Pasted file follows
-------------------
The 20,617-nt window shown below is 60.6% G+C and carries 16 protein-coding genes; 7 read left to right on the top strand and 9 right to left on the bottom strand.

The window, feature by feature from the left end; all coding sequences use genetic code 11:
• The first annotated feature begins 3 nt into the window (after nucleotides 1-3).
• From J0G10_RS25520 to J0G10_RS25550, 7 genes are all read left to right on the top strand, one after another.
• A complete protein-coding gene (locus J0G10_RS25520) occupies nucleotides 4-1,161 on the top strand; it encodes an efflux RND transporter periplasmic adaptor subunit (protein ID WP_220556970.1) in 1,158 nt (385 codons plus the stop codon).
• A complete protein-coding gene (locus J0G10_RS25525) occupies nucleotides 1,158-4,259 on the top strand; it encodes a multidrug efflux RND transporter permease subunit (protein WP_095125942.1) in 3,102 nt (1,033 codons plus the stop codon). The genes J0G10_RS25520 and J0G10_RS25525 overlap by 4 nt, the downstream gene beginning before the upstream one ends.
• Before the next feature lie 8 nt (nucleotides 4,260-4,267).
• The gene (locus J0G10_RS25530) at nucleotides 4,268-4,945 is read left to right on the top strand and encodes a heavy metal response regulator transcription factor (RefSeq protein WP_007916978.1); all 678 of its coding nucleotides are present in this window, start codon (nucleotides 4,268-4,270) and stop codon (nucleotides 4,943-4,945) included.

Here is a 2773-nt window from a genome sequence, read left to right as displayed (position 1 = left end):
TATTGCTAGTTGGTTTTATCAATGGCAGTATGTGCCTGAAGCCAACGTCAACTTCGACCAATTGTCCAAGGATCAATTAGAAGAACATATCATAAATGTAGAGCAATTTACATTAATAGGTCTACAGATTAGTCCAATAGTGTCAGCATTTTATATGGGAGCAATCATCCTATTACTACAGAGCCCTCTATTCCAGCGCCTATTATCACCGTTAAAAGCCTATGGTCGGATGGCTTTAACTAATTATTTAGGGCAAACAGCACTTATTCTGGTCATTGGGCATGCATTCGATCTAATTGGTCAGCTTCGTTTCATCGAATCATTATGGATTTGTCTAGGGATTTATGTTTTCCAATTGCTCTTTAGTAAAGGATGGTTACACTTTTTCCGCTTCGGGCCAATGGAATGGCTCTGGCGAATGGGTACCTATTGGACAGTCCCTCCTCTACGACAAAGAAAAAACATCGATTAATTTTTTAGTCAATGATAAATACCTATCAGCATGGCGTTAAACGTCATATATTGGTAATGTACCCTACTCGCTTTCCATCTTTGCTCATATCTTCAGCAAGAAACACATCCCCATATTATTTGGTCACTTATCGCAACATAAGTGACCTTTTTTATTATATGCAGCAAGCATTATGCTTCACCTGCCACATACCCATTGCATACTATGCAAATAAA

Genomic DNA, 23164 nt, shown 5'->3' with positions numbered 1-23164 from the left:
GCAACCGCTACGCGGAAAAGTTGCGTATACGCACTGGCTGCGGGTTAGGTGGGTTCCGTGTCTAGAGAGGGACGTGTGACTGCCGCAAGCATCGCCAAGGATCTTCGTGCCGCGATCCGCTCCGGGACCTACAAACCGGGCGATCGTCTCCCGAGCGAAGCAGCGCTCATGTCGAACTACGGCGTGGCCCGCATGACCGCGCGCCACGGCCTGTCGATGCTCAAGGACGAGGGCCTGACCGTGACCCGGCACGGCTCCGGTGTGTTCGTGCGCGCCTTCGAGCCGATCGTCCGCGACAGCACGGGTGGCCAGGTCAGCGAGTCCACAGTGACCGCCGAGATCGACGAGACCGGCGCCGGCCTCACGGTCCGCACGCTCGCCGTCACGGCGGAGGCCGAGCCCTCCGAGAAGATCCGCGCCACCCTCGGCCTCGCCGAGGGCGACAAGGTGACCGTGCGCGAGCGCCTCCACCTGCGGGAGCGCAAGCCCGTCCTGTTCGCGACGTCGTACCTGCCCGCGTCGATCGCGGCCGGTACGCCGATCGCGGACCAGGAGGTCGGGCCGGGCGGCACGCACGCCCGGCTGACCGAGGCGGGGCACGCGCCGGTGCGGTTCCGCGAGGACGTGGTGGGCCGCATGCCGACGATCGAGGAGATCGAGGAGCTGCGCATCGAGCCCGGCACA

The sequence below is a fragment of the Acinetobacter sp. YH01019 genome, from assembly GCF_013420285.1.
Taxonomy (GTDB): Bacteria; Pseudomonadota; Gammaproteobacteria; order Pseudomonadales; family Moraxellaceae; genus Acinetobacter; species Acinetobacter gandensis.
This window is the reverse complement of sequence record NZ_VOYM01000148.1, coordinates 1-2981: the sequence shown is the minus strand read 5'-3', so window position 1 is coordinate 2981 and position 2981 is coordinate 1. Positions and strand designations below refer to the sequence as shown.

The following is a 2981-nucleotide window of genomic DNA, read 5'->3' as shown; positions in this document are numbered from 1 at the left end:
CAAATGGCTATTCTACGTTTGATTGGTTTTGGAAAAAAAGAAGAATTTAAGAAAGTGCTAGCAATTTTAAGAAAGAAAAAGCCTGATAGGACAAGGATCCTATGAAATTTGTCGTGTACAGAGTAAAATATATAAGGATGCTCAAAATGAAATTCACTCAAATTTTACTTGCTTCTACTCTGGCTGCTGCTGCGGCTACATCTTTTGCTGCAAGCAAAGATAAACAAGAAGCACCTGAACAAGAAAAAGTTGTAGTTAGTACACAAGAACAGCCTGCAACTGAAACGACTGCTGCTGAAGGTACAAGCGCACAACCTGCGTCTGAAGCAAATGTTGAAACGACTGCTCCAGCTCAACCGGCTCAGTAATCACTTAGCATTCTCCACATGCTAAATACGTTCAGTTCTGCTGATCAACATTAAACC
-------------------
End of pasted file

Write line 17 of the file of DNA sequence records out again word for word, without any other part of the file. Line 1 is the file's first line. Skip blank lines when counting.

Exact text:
CAAATGGCTATTCTACGTTTGATTGGTTTTGGAAAAAAAGAAGAATTTAAGAAAGTGCTAGCAATTTTAAGAAAGAAAAAGCCTGATAGGACAAGGATCCTATGAAATTTGTCGTGTACAGAGTAAAATATATAAGGATGCTCAAAATGAAATTCACTCAAATTTTACTTGCTTCTACTCTGGCTGCTGCTGCGGCTACATCTTTTGCTGCAAGCAAAGATAAACAAGAAGCACCTGAACAAGAAAAAGTTGTAGTTAGTACACAAGAACAGCCTGCAACTGAAACGACTGCTGCTGAAGGTACAAGCGCACAACCTGCGTCTGAAGCAAATGTTGAAACGACTGCTCCAGCTCAACCGGCTCAGTAATCACTTAGCATTCTCCACATGCTAAATACGTTCAGTTCTGCTGATCAACATTAAACC